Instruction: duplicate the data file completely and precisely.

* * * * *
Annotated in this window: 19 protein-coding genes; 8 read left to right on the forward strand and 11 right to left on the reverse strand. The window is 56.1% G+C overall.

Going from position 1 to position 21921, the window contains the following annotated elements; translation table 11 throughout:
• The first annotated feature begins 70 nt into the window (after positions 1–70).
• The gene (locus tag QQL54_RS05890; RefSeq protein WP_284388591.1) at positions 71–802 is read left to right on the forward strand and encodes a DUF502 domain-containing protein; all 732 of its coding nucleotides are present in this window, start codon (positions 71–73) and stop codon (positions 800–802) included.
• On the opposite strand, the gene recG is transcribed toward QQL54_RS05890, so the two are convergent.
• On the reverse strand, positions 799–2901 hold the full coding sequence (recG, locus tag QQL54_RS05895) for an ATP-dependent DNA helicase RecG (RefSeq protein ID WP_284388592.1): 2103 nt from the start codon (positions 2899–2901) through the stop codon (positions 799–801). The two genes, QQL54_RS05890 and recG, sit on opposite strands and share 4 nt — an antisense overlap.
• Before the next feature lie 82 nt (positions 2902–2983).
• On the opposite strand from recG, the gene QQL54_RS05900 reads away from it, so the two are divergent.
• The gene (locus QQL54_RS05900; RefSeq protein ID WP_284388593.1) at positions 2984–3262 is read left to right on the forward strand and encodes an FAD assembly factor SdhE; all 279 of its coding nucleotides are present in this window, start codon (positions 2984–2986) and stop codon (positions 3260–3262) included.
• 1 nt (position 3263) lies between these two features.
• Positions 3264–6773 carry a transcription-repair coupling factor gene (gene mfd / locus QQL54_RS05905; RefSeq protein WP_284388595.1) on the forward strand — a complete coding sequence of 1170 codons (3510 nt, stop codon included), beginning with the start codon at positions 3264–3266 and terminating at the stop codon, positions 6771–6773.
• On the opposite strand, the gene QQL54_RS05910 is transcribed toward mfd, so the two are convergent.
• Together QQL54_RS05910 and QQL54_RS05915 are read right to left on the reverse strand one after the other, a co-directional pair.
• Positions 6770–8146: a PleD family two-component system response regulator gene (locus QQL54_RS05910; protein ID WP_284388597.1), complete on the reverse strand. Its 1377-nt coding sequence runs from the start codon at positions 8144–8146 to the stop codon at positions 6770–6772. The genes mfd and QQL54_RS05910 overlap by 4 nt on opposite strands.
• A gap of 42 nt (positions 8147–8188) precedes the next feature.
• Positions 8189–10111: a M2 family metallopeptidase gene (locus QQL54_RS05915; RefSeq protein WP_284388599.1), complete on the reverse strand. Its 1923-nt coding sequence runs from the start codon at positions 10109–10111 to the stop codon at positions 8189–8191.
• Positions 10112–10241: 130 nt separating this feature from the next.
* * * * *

Annotated in this window: 19 protein-coding genes; 8 read left to right on the forward strand and 11 right to left on the reverse strand. The window is 56.1% G+C overall.

Going from position 1 to position 21921, the window contains the following annotated elements; translation table 11 throughout:
• The first annotated feature begins 70 nt into the window (after positions 1–70).
• The gene (locus tag QQL54_RS05890; RefSeq protein WP_284388591.1) at positions 71–802 is read left to right on the forward strand and encodes a DUF502 domain-containing protein; all 732 of its coding nucleotides are present in this window, start codon (positions 71–73) and stop codon (positions 800–802) included.
• On the opposite strand, the gene recG is transcribed toward QQL54_RS05890, so the two are convergent.
• On the reverse strand, positions 799–2901 hold the full coding sequence (recG, locus tag QQL54_RS05895) for an ATP-dependent DNA helicase RecG (RefSeq protein ID WP_284388592.1): 2103 nt from the start codon (positions 2899–2901) through the stop codon (positions 799–801). The two genes, QQL54_RS05890 and recG, sit on opposite strands and share 4 nt — an antisense overlap.
• Before the next feature lie 82 nt (positions 2902–2983).
• On the opposite strand from recG, the gene QQL54_RS05900 reads away from it, so the two are divergent.
• The gene (locus QQL54_RS05900; RefSeq protein ID WP_284388593.1) at positions 2984–3262 is read left to right on the forward strand and encodes an FAD assembly factor SdhE; all 279 of its coding nucleotides are present in this window, start codon (positions 2984–2986) and stop codon (positions 3260–3262) included.
• 1 nt (position 3263) lies between these two features.
• Positions 3264–6773 carry a transcription-repair coupling factor gene (gene mfd / locus QQL54_RS05905; RefSeq protein WP_284388595.1) on the forward strand — a complete coding sequence of 1170 codons (3510 nt, stop codon included), beginning with the start codon at positions 3264–3266 and terminating at the stop codon, positions 6771–6773.
• On the opposite strand, the gene QQL54_RS05910 is transcribed toward mfd, so the two are convergent.
• Together QQL54_RS05910 and QQL54_RS05915 are read right to left on the reverse strand one after the other, a co-directional pair.
• Positions 6770–8146: a PleD family two-component system response regulator gene (locus QQL54_RS05910; protein ID WP_284388597.1), complete on the reverse strand. Its 1377-nt coding sequence runs from the start codon at positions 8144–8146 to the stop codon at positions 6770–6772. The genes mfd and QQL54_RS05910 overlap by 4 nt on opposite strands.
• A gap of 42 nt (positions 8147–8188) precedes the next feature.
• Positions 8189–10111: a M2 family metallopeptidase gene (locus QQL54_RS05915; RefSeq protein WP_284388599.1), complete on the reverse strand. Its 1923-nt coding sequence runs from the start codon at positions 10109–10111 to the stop codon at positions 8189–8191.
• Positions 10112–10241: 130 nt separating this feature from the next.